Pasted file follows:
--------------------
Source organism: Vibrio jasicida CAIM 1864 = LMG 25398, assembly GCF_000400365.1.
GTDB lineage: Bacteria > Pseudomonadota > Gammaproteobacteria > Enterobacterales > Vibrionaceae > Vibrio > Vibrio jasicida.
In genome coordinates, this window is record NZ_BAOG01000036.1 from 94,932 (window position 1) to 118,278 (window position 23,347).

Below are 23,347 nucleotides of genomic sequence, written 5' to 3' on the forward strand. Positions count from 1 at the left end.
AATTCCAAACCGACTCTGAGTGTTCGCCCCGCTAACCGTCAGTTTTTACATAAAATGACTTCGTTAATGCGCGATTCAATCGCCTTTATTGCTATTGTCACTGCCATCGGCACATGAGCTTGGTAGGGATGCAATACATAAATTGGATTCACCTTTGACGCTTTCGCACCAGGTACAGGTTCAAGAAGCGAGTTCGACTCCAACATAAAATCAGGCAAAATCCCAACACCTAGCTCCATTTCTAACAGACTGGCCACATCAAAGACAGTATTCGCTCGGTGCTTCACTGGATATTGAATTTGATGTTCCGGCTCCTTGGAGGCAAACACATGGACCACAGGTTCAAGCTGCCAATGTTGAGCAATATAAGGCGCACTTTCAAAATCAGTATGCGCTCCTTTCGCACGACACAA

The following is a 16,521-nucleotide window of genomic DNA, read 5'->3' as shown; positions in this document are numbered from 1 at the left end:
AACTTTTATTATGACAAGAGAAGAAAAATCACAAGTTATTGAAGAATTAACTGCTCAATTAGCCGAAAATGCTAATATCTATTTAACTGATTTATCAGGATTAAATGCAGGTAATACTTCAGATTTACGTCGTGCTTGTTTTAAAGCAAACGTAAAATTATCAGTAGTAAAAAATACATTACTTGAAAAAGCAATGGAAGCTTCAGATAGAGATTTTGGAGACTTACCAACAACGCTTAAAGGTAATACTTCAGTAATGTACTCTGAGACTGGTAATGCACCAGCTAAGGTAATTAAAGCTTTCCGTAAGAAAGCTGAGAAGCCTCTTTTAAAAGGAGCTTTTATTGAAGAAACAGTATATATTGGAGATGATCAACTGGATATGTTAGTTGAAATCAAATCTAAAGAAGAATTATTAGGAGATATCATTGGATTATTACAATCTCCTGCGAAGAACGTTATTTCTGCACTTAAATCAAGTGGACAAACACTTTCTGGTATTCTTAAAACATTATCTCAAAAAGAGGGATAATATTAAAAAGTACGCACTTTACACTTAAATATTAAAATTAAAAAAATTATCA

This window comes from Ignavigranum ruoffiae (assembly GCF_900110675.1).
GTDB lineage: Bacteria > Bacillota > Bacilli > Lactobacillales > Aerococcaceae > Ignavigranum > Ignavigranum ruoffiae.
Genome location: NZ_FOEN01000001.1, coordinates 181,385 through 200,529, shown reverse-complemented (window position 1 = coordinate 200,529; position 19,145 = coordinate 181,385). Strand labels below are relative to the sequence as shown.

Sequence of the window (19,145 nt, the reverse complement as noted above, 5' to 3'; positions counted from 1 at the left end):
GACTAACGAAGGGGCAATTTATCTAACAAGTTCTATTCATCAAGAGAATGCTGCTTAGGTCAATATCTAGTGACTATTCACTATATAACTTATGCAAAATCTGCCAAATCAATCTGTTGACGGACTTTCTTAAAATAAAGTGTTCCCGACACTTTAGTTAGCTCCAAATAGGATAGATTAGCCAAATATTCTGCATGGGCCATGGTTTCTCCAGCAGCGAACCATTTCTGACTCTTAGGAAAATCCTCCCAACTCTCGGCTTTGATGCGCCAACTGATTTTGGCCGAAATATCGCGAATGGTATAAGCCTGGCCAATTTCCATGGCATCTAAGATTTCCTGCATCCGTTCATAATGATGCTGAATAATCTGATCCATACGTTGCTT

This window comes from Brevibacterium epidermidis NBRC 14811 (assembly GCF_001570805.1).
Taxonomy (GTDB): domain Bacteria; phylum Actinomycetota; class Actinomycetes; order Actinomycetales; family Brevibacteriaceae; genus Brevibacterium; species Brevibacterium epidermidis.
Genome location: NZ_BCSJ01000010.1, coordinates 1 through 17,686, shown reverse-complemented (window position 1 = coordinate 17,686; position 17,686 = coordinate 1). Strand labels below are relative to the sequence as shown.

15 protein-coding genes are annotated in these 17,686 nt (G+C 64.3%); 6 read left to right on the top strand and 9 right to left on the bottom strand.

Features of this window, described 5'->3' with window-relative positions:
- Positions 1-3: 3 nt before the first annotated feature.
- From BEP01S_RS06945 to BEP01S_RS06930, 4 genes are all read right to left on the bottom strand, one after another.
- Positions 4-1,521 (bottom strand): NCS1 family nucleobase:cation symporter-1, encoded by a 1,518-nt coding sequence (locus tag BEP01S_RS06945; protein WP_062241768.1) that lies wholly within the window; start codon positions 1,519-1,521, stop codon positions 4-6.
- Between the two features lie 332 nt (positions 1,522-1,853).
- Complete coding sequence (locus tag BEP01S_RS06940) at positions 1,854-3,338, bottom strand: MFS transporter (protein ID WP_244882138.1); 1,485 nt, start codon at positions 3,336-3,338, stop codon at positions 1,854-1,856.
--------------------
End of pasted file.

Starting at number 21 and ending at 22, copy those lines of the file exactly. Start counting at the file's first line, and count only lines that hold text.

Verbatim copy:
- Between the two features lie 332 nt (positions 1,522-1,853).
- Complete coding sequence (locus tag BEP01S_RS06940) at positions 1,854-3,338, bottom strand: MFS transporter (protein ID WP_244882138.1); 1,485 nt, start codon at positions 3,336-3,338, stop codon at positions 1,854-1,856.